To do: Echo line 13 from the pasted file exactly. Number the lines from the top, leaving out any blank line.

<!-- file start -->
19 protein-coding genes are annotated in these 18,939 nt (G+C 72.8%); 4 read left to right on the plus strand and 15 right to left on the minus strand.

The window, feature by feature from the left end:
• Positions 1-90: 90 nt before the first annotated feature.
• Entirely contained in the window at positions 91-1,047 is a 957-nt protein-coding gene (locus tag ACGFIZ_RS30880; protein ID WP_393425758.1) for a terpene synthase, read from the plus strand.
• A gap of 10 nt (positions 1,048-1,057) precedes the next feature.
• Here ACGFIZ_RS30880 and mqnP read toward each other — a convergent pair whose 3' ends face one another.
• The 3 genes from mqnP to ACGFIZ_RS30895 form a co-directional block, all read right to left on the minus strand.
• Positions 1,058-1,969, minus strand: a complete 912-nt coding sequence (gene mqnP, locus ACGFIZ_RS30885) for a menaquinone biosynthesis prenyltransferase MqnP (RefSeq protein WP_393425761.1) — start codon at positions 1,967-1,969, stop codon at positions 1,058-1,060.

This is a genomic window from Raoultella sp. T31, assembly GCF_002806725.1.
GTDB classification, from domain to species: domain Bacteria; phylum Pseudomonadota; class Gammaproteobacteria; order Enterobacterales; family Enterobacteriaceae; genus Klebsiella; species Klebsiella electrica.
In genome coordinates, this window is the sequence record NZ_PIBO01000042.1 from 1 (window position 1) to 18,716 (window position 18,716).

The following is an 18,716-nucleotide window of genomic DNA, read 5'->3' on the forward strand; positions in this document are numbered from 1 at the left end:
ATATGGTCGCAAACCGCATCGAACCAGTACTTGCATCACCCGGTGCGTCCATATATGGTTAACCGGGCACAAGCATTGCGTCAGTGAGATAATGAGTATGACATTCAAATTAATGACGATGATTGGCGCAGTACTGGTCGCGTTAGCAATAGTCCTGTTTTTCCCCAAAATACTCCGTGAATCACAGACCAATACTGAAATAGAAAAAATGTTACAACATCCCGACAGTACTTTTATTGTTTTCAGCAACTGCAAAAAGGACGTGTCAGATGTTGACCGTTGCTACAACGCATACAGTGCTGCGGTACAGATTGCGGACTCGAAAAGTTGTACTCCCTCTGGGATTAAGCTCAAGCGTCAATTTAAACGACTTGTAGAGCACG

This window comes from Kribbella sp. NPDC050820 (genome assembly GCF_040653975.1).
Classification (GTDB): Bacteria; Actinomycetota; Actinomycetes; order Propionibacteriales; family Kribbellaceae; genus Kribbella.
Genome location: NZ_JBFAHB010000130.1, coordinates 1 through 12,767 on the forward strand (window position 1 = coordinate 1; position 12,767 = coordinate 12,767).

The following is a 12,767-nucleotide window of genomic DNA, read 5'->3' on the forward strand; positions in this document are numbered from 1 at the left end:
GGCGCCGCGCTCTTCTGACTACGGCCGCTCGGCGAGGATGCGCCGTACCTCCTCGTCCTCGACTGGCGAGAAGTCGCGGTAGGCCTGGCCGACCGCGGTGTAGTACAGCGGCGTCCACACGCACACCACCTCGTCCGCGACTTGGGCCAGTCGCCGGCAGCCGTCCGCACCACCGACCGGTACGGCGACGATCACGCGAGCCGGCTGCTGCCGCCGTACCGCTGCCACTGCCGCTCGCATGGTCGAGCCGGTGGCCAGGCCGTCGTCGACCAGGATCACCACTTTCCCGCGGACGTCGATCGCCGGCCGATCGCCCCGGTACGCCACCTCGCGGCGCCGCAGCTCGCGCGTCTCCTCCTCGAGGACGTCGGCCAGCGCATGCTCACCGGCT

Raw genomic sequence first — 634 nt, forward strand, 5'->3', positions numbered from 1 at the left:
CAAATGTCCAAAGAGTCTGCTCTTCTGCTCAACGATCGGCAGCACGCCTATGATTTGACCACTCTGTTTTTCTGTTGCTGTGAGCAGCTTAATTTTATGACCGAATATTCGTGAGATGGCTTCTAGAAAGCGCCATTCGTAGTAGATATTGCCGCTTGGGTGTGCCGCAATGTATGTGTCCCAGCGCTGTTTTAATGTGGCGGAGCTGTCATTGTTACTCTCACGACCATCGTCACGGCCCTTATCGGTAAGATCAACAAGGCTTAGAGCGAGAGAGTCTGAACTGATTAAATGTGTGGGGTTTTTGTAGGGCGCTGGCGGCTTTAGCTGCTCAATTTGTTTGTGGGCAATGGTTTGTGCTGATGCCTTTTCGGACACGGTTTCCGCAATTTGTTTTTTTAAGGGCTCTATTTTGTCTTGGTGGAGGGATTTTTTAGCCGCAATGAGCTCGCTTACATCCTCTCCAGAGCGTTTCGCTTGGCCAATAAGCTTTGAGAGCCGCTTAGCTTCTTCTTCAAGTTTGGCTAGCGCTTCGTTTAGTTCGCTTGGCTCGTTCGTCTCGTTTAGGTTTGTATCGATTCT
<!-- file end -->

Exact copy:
ATATGGTCGCAAACCGCATCGAACCAGTACTTGCATCACCCGGTGCGTCCATATATGGTTAACCGGGCACAAGCATTGCGTCAGTGAGATAATGAGTATGACATTCAAATTAATGACGATGATTGGCGCAGTACTGGTCGCGTTAGCAATAGTCCTGTTTTTCCCCAAAATACTCCGTGAATCACAGACCAATACTGAAATAGAAAAAATGTTACAACATCCCGACAGTACTTTTATTGTTTTCAGCAACTGCAAAAAGGACGTGTCAGATGTTGACCGTTGCTACAACGCATACAGTGCTGCGGTACAGATTGCGGACTCGAAAAGTTGTACTCCCTCTGGGATTAAGCTCAAGCGTCAATTTAAACGACTTGTAGAGCACG